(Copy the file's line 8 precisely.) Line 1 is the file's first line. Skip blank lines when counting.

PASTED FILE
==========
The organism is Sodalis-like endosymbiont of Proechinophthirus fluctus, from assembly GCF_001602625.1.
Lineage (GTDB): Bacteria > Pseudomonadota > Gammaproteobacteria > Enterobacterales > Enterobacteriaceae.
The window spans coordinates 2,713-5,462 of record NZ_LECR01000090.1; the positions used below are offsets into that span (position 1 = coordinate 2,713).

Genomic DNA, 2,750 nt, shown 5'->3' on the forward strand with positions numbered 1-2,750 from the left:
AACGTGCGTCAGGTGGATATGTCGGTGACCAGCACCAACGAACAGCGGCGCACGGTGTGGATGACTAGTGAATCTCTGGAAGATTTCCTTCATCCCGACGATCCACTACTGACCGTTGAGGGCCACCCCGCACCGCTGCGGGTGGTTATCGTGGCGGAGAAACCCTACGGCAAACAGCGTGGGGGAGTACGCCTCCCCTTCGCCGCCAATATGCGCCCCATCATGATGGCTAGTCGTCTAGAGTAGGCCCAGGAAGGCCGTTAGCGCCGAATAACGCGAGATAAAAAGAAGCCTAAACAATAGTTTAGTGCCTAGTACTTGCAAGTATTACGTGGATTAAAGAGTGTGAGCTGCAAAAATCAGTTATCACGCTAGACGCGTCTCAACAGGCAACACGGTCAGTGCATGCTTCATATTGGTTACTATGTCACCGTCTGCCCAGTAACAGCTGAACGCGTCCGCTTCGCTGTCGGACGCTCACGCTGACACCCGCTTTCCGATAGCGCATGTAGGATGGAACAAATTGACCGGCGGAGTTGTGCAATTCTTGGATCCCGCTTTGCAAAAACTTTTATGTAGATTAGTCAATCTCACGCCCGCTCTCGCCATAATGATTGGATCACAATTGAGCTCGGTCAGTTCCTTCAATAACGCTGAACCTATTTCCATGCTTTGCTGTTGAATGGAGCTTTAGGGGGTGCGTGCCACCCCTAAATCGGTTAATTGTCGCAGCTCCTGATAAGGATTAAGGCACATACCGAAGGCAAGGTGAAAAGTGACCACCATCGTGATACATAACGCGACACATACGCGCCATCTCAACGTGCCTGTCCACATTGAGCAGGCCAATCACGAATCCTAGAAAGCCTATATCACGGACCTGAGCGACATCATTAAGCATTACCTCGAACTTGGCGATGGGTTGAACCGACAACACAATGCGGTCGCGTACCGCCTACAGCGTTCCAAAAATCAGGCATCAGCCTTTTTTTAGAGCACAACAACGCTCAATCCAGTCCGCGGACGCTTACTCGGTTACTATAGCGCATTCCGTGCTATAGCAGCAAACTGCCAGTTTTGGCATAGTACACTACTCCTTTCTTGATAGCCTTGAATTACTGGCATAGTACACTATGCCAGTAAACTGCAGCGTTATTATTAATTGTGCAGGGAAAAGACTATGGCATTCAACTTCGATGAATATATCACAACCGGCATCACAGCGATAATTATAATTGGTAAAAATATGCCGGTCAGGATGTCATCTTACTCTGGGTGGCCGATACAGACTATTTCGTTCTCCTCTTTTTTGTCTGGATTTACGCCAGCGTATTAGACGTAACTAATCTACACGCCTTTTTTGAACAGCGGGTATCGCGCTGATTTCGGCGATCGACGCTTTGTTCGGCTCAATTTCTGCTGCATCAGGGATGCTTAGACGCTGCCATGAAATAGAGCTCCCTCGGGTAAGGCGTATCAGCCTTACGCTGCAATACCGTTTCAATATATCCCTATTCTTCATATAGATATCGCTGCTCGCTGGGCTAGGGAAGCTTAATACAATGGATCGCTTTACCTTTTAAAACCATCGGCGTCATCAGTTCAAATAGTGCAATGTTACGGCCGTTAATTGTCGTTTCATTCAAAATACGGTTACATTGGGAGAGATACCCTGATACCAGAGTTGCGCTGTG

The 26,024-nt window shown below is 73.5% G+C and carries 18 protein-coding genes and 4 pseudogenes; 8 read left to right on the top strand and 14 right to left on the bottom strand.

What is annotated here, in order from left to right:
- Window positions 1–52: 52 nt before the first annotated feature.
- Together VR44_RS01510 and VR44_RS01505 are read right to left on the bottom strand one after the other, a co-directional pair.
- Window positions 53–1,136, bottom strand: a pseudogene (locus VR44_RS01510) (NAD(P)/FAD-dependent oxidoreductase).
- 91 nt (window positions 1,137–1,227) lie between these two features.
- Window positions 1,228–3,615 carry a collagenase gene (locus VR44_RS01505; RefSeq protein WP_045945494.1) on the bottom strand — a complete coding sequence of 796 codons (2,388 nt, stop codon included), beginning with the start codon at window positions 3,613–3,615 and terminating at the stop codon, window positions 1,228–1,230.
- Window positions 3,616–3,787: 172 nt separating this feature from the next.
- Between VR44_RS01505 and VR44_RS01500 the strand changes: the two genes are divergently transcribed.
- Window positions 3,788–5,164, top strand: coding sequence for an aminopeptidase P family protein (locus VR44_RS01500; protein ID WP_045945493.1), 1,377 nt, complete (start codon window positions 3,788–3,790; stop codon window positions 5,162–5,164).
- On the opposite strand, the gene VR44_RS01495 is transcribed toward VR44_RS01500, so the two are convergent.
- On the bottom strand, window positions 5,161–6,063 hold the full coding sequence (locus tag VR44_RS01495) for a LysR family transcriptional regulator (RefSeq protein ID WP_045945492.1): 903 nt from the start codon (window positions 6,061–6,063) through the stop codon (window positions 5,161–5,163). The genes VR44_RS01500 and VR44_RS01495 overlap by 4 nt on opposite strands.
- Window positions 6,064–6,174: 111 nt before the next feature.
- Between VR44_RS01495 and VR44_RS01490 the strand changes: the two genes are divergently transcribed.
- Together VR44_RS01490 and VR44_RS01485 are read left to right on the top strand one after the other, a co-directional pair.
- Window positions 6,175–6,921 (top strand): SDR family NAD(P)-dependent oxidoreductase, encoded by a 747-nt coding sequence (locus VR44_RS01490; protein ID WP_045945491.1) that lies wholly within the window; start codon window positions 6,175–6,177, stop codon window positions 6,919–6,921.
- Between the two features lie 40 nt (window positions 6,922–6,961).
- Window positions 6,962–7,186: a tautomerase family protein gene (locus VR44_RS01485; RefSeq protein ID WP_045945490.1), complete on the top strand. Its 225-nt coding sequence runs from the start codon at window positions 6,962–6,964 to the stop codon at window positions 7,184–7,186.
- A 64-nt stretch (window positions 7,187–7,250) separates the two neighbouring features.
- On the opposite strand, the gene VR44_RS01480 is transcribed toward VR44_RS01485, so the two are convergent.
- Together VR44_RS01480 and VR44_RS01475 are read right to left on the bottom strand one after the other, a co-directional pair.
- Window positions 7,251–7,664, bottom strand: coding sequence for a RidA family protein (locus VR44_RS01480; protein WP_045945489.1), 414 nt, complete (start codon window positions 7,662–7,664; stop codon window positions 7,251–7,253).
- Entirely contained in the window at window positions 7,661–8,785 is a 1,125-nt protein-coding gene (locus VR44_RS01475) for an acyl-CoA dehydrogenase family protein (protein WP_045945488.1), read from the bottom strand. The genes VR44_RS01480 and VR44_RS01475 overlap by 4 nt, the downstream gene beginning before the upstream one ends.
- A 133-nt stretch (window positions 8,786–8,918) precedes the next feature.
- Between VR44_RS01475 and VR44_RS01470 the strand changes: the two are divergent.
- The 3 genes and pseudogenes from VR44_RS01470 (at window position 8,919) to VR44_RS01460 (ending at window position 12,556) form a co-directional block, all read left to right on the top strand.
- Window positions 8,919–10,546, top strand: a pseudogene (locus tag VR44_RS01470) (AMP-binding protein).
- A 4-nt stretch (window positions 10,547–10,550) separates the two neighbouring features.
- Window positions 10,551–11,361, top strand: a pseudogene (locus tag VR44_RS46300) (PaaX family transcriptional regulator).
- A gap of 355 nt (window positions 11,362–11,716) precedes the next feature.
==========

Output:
- Window positions 1–52: 52 nt before the first annotated feature.